It is 1922, and London is tense. Ex-servicemen are disillusioned, the out-of-work and the hungry are demanding change. And in South London, in a gentell Camberwell villa, a large silent house now bereft of brothers, husband and even servants, life is about to be transformed, as improvished widow Mrs Wray and her spinster daughter, Frances, are obliged to take in lodgers.
Sarah Waters novels are always eagerly anticipated by her many fans and “Paying Guests” doesn’t disappoint. All the familiar elements are there, a fastidious re-creation of English society and the value of times and an impeccable rendering of the historical period, in this case 1920’s London. Add to that the usual twists and turns of the plot, where nothing is as it seems. The main characters are France Wray and her mother, who are of the genteel class, but have fallen upon hard times as the saying goes. They take in “paying guests” or lodgers from the new Clerk class, a young couple named Lillian and Leonard Barlow. This signals the beginning of a friendship between the spinsterish Frances who is only 26 years old and the slightly younger but glamorous Lillian.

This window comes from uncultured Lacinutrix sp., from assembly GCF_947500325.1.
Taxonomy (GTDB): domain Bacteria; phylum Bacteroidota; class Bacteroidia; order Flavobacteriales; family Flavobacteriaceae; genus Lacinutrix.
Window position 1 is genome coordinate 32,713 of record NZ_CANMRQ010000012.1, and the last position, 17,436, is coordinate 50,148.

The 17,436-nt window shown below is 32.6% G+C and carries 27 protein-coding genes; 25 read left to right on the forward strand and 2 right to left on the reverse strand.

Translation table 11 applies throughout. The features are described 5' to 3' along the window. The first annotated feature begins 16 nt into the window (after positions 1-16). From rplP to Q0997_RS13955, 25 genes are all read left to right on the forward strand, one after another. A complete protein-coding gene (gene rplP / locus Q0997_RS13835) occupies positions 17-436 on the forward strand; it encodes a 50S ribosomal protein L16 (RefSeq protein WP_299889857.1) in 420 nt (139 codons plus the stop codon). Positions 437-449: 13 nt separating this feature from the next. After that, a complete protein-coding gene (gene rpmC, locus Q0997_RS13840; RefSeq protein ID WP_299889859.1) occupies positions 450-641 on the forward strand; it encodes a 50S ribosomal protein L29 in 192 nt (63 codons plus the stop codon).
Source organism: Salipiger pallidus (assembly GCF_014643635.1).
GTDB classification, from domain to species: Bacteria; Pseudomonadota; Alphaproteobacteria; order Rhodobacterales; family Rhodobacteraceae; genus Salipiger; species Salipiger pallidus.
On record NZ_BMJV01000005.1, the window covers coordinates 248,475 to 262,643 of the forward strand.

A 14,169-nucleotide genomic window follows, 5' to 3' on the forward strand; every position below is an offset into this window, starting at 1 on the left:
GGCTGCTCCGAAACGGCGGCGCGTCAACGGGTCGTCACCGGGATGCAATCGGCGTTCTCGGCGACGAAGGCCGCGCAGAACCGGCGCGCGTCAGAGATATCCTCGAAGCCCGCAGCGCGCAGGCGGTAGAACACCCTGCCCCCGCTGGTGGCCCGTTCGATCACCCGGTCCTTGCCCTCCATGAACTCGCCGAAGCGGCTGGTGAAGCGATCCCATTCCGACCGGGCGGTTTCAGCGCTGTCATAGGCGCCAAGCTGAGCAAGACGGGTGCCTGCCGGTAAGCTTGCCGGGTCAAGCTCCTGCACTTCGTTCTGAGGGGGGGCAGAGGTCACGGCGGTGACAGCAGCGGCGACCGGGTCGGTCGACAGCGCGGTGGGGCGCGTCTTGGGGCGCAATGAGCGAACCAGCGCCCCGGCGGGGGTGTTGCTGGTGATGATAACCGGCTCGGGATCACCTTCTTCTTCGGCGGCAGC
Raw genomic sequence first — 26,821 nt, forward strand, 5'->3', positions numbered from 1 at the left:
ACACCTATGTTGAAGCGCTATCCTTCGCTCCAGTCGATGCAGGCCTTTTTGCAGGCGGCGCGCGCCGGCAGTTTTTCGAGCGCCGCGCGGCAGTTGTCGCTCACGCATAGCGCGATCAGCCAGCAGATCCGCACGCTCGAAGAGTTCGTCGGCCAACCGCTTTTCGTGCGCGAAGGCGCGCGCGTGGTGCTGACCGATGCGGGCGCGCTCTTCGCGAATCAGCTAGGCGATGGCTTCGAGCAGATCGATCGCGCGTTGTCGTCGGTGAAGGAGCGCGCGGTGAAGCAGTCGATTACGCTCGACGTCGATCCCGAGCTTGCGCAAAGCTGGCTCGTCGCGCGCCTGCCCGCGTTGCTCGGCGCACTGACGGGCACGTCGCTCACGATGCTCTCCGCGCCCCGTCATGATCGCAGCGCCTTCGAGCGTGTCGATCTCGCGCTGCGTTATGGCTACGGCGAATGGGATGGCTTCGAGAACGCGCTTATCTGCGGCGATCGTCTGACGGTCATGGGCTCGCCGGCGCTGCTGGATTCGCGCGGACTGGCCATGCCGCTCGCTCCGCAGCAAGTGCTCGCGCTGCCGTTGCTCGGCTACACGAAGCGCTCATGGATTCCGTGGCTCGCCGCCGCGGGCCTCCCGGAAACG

The marriage of Lillian & Leonard seems loving one minute and ambivalent the next , and then a brutal murder occurs in the salubrious suburb of Camberwell. It turns out that Leonard has been hiding something and Lillian has her own secrets, meanwhile the smitten Frances becomes embroiled in this web of deceit. The Police start investigating the murder and it becomes a game of cat and mouse. The tension is palpable and Waters cleverly manipulates the plot, so that the story becomes a page turner that grips the reader to the end.
Reviewed by: Katherine